Baby in bathsplash illustration

Bath time Safety – Actually Very Interesting!

This is the factual information that most people skip over.The selected information below only strengthens our passion for our products and belief in what we are doing to help enhance our little ones bath time experience (and make life a little easier for Mum and Dad!).

Extracts

Between 1989 and 2003, six babies and toddlers in the UK drowned as a result of being left unattended while in a baby bath seat (Sibert et al 2005).

A new national (US) study finds kids are being hurt in bathtubs and showers at a surprising rate.* You might think scalding or near drowning would be the most common threat in the bathroom, but they're not. Although interventions have been initiated to prevent injuries due to submersions and hot water scalds, little attention has been paid to slips, trips and falls, which account for more than 80 percent of bathtub - and shower - related injuries.

Experts at Nationwide Children's Hospital say slips and falls are far more common, sending more than 43,000 kids a year to the emergency department. That's an average of 120 kids every day who are hurt in the tub or shower.* In most cases, parents are watching their kids, but it doesn't matter.

“Unfortunately, adult supervision isn't enough to prevent these injuries, they happen so quickly that a parent simply can't react quickly enough to prevent them.” says Gary Smith, MD, with Nationwide Children's Hospital's Center for Injury Research and Policy.

In the study publishing in the August issue of the journal Pediatrics, researchers say most injuries occur to children under age 4, and most often to the face. The most common diagnosis was a laceration (60 percent), with the face being the most frequently injured body region (48 percent), followed by the head and neck (15 percent).

"That is because young children, the ones typically injured in bathtubs tend to topple forward. They have a high center of gravity and they tend to strike their head and their face, and that ends up with injures such as lacerations," says Smith.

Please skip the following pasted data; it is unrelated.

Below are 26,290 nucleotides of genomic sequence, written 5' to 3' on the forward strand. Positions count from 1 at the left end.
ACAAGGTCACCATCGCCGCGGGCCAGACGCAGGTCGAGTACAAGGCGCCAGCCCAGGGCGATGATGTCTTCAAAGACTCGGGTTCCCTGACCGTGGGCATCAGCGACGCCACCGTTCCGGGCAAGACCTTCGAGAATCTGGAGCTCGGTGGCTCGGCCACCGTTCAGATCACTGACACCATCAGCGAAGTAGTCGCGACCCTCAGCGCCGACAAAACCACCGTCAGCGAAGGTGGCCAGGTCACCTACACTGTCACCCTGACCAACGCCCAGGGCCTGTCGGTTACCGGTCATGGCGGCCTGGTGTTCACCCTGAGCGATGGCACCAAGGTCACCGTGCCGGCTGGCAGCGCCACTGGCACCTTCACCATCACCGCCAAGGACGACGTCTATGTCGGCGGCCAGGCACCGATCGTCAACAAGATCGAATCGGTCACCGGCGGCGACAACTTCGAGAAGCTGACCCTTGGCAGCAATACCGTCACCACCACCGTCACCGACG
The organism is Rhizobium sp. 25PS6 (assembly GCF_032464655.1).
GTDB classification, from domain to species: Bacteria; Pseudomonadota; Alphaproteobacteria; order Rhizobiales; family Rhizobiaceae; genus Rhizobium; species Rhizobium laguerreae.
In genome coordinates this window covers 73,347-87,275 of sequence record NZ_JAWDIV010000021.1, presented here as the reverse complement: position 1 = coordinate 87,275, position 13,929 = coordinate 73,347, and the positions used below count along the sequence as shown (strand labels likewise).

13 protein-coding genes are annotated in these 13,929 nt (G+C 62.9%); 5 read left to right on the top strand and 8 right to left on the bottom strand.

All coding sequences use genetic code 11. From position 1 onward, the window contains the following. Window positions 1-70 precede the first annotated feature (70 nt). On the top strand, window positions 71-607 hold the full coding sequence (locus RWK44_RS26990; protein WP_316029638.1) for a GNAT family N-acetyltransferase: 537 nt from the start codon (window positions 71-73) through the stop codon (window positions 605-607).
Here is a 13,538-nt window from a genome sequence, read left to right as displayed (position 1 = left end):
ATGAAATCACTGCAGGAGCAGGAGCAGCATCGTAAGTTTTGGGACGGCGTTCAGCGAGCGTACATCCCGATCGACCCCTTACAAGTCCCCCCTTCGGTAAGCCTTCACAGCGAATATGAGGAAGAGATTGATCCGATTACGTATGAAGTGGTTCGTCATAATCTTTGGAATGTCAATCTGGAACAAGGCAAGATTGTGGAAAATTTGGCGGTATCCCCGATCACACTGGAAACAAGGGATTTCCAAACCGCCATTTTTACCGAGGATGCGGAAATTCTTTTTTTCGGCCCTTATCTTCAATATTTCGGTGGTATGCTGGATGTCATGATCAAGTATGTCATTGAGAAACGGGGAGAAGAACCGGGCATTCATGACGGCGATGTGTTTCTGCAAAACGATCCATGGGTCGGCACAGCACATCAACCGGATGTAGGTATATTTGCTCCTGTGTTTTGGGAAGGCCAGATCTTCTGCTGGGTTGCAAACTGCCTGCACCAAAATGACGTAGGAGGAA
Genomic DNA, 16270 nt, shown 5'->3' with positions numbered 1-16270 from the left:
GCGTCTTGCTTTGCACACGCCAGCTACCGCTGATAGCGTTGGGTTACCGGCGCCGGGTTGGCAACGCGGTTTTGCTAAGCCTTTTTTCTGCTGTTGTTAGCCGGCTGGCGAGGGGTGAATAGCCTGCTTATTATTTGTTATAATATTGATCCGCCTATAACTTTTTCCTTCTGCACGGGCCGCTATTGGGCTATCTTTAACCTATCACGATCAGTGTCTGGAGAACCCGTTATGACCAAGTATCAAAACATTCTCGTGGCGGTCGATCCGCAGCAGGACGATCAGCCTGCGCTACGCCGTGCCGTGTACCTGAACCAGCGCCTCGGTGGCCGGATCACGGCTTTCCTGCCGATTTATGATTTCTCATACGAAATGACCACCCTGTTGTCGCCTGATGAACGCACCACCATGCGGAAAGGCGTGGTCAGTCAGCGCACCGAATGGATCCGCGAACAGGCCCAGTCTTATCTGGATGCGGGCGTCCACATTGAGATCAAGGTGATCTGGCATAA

*Source: Injuries Associated with Bathtubs and Showers Among Children in the United States, Pediatrics, Volume 124, Number 2, August 2009.

 

Some Thoughts for a Safer Bath time

Bath time can be fun for you and your baby but keep these safe bathing tips in mind:

  • Never, ever leave your baby unattended in the bath. Have everything you need for your bath ready in advance: towels, toiletries, clean nappy, pyjamas. If someone knocks at the door or the phone rings and you feel you must answer it, scoop him up in a towel and take him with you.
  • Never put your baby into a bath when the water is still running (the water temperature could change or the depth could become too high).
  • Put cold water in the bath first, then hot. This will reduce the risk of scalding your baby.
  • Make the family bath safer: put in a rubber bathmat, cover the taps and attach a Splash n Bump Bumper Set to the bath walls!
  • Make sure the bath water is comfortably warm but not hot; about 38 degrees Centigrade / 100.4 degrees Fahrenheit has been shown to help babies to retain body heat (Kuller 0et al 2001).
  • For newborns and babies up to six months old, fill the bath with about five inches of water, or enough to allow your baby to settle in the water with his shoulders well covered (Kuller et al 2001). Never fill the bath more than waist-high (in sitting position) for older children.
  • Teach your child to sit in the bath at all times.
  • Avoid strong soaps or products designed for adult use.
  • Make sure you set your water heater to a maximum of 49 degrees C / 120 degrees F. A child can get scalded in less than a minute in water at 60 degrees C / 140 degrees F.
  • Do not allow your child to touch the taps. Even if he can't turn them on now, he'll be strong enough to do so soon and that could lead to serious injury.
  • Never leave your child unattended. (Yes, it's so important we listed it twice). Children can drown in less than an inch of water - and in less than 60 seconds.

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